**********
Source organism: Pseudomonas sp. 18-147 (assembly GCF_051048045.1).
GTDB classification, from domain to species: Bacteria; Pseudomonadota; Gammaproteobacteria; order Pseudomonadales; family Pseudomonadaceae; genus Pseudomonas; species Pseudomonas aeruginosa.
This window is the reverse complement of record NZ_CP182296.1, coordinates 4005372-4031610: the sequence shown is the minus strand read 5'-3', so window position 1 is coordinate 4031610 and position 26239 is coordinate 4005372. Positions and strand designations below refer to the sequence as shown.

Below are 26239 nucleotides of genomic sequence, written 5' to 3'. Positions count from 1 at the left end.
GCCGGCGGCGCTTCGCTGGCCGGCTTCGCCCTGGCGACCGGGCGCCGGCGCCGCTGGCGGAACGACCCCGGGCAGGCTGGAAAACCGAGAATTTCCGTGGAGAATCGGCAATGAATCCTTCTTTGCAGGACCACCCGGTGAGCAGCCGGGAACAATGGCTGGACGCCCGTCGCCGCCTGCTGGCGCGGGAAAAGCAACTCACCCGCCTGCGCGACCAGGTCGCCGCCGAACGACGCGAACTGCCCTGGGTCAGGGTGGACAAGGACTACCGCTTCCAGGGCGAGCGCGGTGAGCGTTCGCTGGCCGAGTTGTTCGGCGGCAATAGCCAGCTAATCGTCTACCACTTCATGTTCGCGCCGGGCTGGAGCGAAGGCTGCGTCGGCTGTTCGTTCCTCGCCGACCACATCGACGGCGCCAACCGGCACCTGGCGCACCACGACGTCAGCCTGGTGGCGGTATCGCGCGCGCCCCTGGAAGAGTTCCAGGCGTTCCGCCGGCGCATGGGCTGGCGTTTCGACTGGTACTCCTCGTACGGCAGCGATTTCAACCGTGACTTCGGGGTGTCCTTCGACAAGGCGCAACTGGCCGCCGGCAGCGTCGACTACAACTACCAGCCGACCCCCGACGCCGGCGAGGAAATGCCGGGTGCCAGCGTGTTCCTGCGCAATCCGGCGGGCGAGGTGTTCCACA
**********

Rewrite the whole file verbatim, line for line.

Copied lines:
Source organism: Pseudomonas sp. 18-147 (assembly GCF_051048045.1).
GTDB classification, from domain to species: Bacteria; Pseudomonadota; Gammaproteobacteria; order Pseudomonadales; family Pseudomonadaceae; genus Pseudomonas; species Pseudomonas aeruginosa.
This window is the reverse complement of record NZ_CP182296.1, coordinates 4005372-4031610: the sequence shown is the minus strand read 5'-3', so window position 1 is coordinate 4031610 and position 26239 is coordinate 4005372. Positions and strand designations below refer to the sequence as shown.

Below are 26239 nucleotides of genomic sequence, written 5' to 3'. Positions count from 1 at the left end.
GCCGGCGGCGCTTCGCTGGCCGGCTTCGCCCTGGCGACCGGGCGCCGGCGCCGCTGGCGGAACGACCCCGGGCAGGCTGGAAAACCGAGAATTTCCGTGGAGAATCGGCAATGAATCCTTCTTTGCAGGACCACCCGGTGAGCAGCCGGGAACAATGGCTGGACGCCCGTCGCCGCCTGCTGGCGCGGGAAAAGCAACTCACCCGCCTGCGCGACCAGGTCGCCGCCGAACGACGCGAACTGCCCTGGGTCAGGGTGGACAAGGACTACCGCTTCCAGGGCGAGCGCGGTGAGCGTTCGCTGGCCGAGTTGTTCGGCGGCAATAGCCAGCTAATCGTCTACCACTTCATGTTCGCGCCGGGCTGGAGCGAAGGCTGCGTCGGCTGTTCGTTCCTCGCCGACCACATCGACGGCGCCAACCGGCACCTGGCGCACCACGACGTCAGCCTGGTGGCGGTATCGCGCGCGCCCCTGGAAGAGTTCCAGGCGTTCCGCCGGCGCATGGGCTGGCGTTTCGACTGGTACTCCTCGTACGGCAGCGATTTCAACCGTGACTTCGGGGTGTCCTTCGACAAGGCGCAACTGGCCGCCGGCAGCGTCGACTACAACTACCAGCCGACCCCCGACGCCGGCGAGGAAATGCCGGGTGCCAGCGTGTTCCTGCGCAATCCGGCGGGCGAGGTGTTCCACA